Chechnya - Torture victim "disappeared" after speaking publicly about his illegal detention


(Moscow, August 6, 2008) - A man who made public his secret detention and
torture by Chechen security agents was abducted and "disappeared" in
Chechnya on August 3, 2008, Human Rights Watch said today. Human Rights
Watch called on the Chechen authorities to immediately launch a thorough
investigation to find the man, 42-year-old Mokhmadsalakh Masaev, and ensure
that he is protected from torture and ill-treatment.

According to Masaev's relatives and the Russian NGO Memorial Human Rights
Center, he was abducted by unknown individuals in camouflaged uniforms in
the center of Grozny on August 3 at about 4 p.m. The kidnappers forced
Masaev into their vehicles and drove off. The incident was witnessed by
passers-by and street vendors. Masaev's family has no information as to his
fate or whereabouts. A local police station refused to register a report on
the abduction filed by Masaev's brother Oleg. Moreover, Oleg Masaev's
conversation with the policemen led him to the conclusion that
Mokhmadsalakh had been abducted by Chechen law-enforcement agencies acting
on informal instructions of the republic's leadership.

"We are deeply alarmed about Masaev's abduction and fear his life is in
danger," said Tanya Lokshina, deputy director of Human Rights Watch's
Russia office. "Masaev is one of the few people who dared to speak publicly
about how he was tortured in illegal detention by Chechen officials, and we
are afraid he's paying a very high price for his courage."

Earlier this year, Masaev told Human Rights Watch that in September 2006 he
was abducted from a mosque in Gudermes, Chechnya's second-largest city, and
held in an illegal detention facility until January 21, 2008. He reported
being beaten on several occasions, accused of being a Wahhabi and a
collaborator with insurgents, held in inhumane conditions, and subjected to
death threats. Two of his acquaintances were abducted and held with him but
freed earlier through the intervention of their well-connected relatives.
Masaev said that no charges were filed against him and that in the end he
was released by his captors.

Following Masaev's persistent demands that the authorities investigate his
incarceration and ill-treatment, in early 2008 the prosecutor's office
launched a criminal investigation into the kidnapping of Masaev and his two
friends (the investigation is now ongoing). On July 10, one of Russia's key
independent print media outlets, Novaya Gazeta, published an interview with
Masaev, in which Masaev stated that he "had been held hostage for four
months by Ramzan Kadyrov" in a secret detention facility located in
Kadyrov's native village, Tsenteroi.

"Given that Masaev's accusation was directed at Chechnya's leadership,
there are grounds to believe that his subsequent 'disappearance' is in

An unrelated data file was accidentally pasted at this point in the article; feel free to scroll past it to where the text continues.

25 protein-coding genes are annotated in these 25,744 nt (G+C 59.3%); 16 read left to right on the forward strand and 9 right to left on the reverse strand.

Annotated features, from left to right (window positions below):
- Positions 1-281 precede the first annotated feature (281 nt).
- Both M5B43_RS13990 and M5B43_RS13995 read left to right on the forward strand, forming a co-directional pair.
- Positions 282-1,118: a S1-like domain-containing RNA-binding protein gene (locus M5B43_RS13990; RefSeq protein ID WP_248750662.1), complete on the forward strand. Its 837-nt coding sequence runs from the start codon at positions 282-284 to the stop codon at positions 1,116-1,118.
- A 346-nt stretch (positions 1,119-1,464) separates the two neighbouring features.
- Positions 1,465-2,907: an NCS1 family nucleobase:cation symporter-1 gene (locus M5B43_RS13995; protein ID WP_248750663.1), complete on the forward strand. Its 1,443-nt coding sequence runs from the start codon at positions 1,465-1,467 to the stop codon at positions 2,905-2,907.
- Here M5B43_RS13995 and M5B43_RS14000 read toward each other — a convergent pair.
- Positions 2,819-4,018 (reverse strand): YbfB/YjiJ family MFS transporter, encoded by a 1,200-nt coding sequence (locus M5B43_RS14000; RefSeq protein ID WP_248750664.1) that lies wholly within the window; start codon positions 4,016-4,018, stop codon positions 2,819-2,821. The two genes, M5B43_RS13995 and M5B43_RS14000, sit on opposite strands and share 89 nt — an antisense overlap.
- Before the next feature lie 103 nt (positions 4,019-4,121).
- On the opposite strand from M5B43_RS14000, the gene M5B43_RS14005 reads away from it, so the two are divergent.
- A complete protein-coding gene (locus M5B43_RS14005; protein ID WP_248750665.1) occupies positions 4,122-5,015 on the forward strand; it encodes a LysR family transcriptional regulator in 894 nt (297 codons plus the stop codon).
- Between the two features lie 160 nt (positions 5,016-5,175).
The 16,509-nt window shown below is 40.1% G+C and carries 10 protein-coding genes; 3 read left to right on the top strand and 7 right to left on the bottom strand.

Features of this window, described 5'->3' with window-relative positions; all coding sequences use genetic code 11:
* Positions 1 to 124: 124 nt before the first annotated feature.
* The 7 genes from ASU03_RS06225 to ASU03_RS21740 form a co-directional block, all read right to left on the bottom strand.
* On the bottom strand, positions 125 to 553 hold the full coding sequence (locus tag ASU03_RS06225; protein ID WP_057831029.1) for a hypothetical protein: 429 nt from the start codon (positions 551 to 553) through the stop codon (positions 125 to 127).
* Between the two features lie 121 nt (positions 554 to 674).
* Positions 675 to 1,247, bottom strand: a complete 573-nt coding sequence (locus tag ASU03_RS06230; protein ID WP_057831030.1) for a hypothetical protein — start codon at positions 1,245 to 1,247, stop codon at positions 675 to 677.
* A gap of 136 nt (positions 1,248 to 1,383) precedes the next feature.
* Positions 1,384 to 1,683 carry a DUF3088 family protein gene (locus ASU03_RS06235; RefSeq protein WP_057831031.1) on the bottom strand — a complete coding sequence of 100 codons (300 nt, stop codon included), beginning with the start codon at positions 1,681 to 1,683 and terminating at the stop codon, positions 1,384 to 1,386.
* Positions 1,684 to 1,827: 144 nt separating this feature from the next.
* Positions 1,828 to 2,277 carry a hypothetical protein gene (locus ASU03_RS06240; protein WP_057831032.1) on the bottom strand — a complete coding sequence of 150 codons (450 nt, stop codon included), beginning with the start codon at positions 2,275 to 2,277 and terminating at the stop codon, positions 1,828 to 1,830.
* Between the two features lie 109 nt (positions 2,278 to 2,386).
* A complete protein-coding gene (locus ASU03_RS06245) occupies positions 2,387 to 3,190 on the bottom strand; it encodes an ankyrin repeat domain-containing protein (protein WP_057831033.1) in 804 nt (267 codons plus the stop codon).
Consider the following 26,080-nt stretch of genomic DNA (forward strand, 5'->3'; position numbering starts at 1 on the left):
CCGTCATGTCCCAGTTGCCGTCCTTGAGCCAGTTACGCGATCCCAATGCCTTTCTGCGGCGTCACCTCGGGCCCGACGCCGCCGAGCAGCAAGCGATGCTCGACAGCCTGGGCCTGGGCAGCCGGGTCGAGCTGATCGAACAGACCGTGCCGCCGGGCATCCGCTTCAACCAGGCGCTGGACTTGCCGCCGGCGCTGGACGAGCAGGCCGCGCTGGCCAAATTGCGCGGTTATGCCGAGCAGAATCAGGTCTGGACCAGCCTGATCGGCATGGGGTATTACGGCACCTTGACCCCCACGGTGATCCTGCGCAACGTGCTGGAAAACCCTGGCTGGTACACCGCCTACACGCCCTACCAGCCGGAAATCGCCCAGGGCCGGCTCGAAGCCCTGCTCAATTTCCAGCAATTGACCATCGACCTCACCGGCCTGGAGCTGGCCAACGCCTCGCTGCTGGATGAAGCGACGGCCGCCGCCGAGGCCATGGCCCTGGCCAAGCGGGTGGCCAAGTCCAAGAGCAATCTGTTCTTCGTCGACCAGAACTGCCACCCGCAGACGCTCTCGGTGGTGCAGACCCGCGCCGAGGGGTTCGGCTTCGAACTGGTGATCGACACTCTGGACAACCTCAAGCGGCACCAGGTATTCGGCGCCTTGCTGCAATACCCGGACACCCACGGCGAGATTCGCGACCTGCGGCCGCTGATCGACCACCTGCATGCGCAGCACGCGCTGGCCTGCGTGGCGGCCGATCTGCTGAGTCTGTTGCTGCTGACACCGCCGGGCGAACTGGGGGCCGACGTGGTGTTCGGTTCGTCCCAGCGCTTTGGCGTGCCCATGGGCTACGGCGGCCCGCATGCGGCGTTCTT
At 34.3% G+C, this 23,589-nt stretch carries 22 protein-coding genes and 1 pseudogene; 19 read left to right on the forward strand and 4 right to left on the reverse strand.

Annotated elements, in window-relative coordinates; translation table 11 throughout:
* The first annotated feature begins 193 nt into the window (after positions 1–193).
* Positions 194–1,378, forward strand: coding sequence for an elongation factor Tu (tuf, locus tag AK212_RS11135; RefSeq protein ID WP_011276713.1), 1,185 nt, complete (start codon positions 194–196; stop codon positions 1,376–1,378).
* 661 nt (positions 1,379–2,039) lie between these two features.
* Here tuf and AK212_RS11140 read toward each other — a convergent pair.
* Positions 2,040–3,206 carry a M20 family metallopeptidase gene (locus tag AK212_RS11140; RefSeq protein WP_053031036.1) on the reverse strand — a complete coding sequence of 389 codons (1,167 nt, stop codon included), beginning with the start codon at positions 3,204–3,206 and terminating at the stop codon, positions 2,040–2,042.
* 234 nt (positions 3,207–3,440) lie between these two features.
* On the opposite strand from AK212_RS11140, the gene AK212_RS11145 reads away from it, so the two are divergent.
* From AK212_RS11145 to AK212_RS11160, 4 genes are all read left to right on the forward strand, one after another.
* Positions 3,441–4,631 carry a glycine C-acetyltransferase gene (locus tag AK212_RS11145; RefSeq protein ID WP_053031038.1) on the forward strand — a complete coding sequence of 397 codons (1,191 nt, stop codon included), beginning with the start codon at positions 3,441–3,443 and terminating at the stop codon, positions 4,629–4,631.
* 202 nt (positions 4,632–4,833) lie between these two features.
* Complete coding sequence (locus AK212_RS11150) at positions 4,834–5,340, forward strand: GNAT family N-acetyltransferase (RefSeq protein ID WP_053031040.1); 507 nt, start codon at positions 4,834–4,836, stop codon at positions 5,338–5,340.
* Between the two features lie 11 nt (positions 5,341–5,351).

punishment for his persistence in seeking justice," said Lokshina.

Masaev's lawyer, Stanislav Markelov, told Human Rights Watch that the
August 3 abduction is "an attempt to thwart this unprecedented criminal
case about a secret prison run by the leadership of Chechnya." He said he
feared that they are trying to make Masaev retract his testimony.

Vyacheslav Izmailov, the Novaya Gazeta correspondent who interviewed Masaev
in July, told Human Rights Watch: "From the very day Mokhmadsalakh came to
our office, I was afraid this would happen. I warned him that he could face
grave consequences for being so outspoken and suggested not to run the
interview under his real name. He was adamant, however. He wanted his story
and his identity known to the world. He hoped that it would save other
people in Chechnya from being held and tortured in illegal prisons. He was
ready to pay with his very life for telling the truth. Now he's abducted
because the perpetrators want to silence him."

Human Rights Watch has contacted the Chechen and Russian authorities about
Masaev's disappearance and expects them to take prompt and effective steps
to protect Masaev and hold accountable the perpetrators in the crime.

"If President Dimitry Medvedev is truly committed to entrenching the rule
of law across Russia, he needs to foster an environment in which victims of
human rights abuses can speak up without fear, including in Chechnya," said

For more of Human Rights Watch's work on Chechnya, please visit:

For further information, contact Tanya Lokshina (English, Russian), Moscow,
tel: +7 917 624 1906; Rachel Denber (English, Russian), Berlin, mobile: +1
917 916 1266; Jane Buchanan (English, Russian), new York, tel: +1 212 377
9431; or Human Rights Watch, 350 Fifth Ave., 34th Floor, New York, NY 10018
3299, U.S.A., tel: +1 212 290 4700, fax: +1 212 736 1300, e-mail:, Internet:


About this Entry

This page contains a single entry by Marga Lacabe published on 6 de Agosto 2008 10:42 PM.

Arg - Fuertes condenas para los represores de la Causa RI9 was the previous entry in this blog.


Find recent content on the main index or look in the archives to find all content.